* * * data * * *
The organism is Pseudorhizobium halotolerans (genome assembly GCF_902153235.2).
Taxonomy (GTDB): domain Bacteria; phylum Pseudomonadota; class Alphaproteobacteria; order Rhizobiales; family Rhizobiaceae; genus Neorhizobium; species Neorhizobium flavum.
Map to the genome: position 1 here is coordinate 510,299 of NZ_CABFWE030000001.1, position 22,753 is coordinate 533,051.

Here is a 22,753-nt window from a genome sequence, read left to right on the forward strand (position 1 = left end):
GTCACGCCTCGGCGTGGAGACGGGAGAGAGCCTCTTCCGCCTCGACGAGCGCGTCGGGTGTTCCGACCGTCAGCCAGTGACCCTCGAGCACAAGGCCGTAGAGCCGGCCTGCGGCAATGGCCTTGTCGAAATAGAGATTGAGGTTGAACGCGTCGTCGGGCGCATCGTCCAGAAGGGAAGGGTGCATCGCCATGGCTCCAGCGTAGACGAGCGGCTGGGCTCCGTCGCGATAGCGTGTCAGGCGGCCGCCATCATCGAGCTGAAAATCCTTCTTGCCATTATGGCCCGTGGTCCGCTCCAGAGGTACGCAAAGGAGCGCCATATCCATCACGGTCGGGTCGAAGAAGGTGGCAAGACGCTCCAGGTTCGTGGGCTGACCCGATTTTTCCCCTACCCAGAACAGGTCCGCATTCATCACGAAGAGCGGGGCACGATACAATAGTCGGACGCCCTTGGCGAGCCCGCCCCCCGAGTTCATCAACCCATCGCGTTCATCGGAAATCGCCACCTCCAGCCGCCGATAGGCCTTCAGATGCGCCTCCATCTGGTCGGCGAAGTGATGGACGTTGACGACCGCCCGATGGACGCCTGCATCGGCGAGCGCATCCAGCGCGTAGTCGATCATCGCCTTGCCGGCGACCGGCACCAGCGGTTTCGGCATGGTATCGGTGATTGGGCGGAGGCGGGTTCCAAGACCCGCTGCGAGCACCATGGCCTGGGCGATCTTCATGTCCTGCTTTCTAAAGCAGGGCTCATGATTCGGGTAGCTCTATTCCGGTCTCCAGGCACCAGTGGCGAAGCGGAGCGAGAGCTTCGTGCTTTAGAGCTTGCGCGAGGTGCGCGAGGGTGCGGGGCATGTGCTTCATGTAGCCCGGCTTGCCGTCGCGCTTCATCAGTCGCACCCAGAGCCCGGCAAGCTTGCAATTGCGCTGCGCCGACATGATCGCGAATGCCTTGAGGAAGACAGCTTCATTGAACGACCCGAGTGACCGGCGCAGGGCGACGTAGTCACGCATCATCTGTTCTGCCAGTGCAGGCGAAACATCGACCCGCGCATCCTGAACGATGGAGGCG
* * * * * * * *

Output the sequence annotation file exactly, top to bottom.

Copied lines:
The organism is Pseudorhizobium halotolerans (genome assembly GCF_902153235.2).
Taxonomy (GTDB): domain Bacteria; phylum Pseudomonadota; class Alphaproteobacteria; order Rhizobiales; family Rhizobiaceae; genus Neorhizobium; species Neorhizobium flavum.
Map to the genome: position 1 here is coordinate 510,299 of NZ_CABFWE030000001.1, position 22,753 is coordinate 533,051.

Here is a 22,753-nt window from a genome sequence, read left to right on the forward strand (position 1 = left end):
GTCACGCCTCGGCGTGGAGACGGGAGAGAGCCTCTTCCGCCTCGACGAGCGCGTCGGGTGTTCCGACCGTCAGCCAGTGACCCTCGAGCACAAGGCCGTAGAGCCGGCCTGCGGCAATGGCCTTGTCGAAATAGAGATTGAGGTTGAACGCGTCGTCGGGCGCATCGTCCAGAAGGGAAGGGTGCATCGCCATGGCTCCAGCGTAGACGAGCGGCTGGGCTCCGTCGCGATAGCGTGTCAGGCGGCCGCCATCATCGAGCTGAAAATCCTTCTTGCCATTATGGCCCGTGGTCCGCTCCAGAGGTACGCAAAGGAGCGCCATATCCATCACGGTCGGGTCGAAGAAGGTGGCAAGACGCTCCAGGTTCGTGGGCTGACCCGATTTTTCCCCTACCCAGAACAGGTCCGCATTCATCACGAAGAGCGGGGCACGATACAATAGTCGGACGCCCTTGGCGAGCCCGCCCCCCGAGTTCATCAACCCATCGCGTTCATCGGAAATCGCCACCTCCAGCCGCCGATAGGCCTTCAGATGCGCCTCCATCTGGTCGGCGAAGTGATGGACGTTGACGACCGCCCGATGGACGCCTGCATCGGCGAGCGCATCCAGCGCGTAGTCGATCATCGCCTTGCCGGCGACCGGCACCAGCGGTTTCGGCATGGTATCGGTGATTGGGCGGAGGCGGGTTCCAAGACCCGCTGCGAGCACCATGGCCTGGGCGATCTTCATGTCCTGCTTTCTAAAGCAGGGCTCATGATTCGGGTAGCTCTATTCCGGTCTCCAGGCACCAGTGGCGAAGCGGAGCGAGAGCTTCGTGCTTTAGAGCTTGCGCGAGGTGCGCGAGGGTGCGGGGCATGTGCTTCATGTAGCCCGGCTTGCCGTCGCGCTTCATCAGTCGCACCCAGAGCCCGGCAAGCTTGCAATTGCGCTGCGCCGACATGATCGCGAATGCCTTGAGGAAGACAGCTTCATTGAACGACCCGAGTGACCGGCGCAGGGCGACGTAGTCACGCATCATCTGTTCTGCCAGTGCAGGCGAAACATCGACCCGCGCATCCTGAACGATGGAGGCG